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5-Panel Drug Tests: Everything You Need To Know

Image of reagent strips and urine cup for urinalysis for 5-panel drug tests.

Drug testing is often a routine step in the pre-employment screening process — and for a good reason. Drug use on the job can cause accidents, conflicts, and liability issues that could be avoided if companies are able to identify drug use early on.

A 5-panel drug test is a type of drug test employers can use to detect prescription or illicit drugs. Read on to learn how the test works, what it screens for, and drug testing laws that candidates and employers should know. 

What Is A 5-Panel Drug Test?

A 5-panel drug test screens for five types of illegal substances and commonly abused prescription drugs. Typically, a urine sample is collected for the 5-panel drug screening, but sweat, hair, blood, or saliva may also be tested. 

A 5-panel drug test may be used as part of a pre-employment background check, such as for positions regulated by the  Department of Transportation (DOT). However, 5-panel drug tests are not typically used for other regulated industries, such as law enforcement, healthcare, or government, where more in-depth screenings are often required. 

Employers that use 5-panel drug testing can choose to work with a qualified background check provider, like GoodHire, for background checks. This not only helps ensure efficient and accurate testing, but can help employers stay compliant with all federal, state, and local drug testing laws. 

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What Does A 5-Panel Drug Screen Test For?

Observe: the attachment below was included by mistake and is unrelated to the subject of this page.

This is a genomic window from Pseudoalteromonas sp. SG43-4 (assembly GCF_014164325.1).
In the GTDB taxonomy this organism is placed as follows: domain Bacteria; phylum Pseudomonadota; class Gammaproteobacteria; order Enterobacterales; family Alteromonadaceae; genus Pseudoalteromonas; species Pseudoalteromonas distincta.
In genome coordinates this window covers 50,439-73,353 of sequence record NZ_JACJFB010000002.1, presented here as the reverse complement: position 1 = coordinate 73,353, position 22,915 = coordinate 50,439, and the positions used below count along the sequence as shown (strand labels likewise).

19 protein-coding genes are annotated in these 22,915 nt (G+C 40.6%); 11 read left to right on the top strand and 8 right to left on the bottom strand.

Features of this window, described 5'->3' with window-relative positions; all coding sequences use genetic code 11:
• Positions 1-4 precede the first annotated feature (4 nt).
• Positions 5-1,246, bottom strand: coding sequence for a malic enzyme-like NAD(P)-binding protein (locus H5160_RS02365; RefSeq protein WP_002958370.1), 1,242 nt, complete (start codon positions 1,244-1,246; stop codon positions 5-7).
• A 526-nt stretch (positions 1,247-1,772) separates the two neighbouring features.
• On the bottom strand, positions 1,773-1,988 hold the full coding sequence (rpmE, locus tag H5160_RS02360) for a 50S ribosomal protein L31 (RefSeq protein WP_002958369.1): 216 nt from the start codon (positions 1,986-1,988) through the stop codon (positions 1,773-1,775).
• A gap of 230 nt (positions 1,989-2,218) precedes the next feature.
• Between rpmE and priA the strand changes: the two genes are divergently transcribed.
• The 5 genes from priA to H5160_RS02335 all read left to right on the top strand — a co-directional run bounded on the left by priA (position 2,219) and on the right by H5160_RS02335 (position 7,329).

A 5-panel drug test identifies metabolites in an individual’s system, which are chemicals that remain after your body metabolizes certain substances, such as food or drugs. They typically screen for metabolites linked to the following drug types:

  • Amphetamines, such as ecstasy, crystal meth, or Ritalin
  • Phencyclidine, also called PCP or angel dust
  • Cocaine and crack cocaine
  • Opiates, such heroin, oxycodone, or hydrocodone
  • Marijuana

Although 5-panel tests do not screen for the presence of alcohol, labs may offer an add-on to include alcohol detection. Before using a 5-panel drug test, employers in states where marijuana is decriminalized or legalized should be aware of any local regulations regulating testing for marijuana – especially with rapidly changing legislation. 

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How Far Back Does A 5-panel Drug Test Go? 

How far back a 5-panel drug test can go depends on the type of sample taken, the type of drug used, and the frequency of use. Some types of drugs may have a longer detection period when used frequently. For example, people that smoke marijuana occasionally may have no detectable THC in their system after only a few days. However, in heavy marijuana smokers, THC may be detectable in urine for several weeks. Alcohol can also have an effect on the metabolism of drugs and vary drug detection time frames.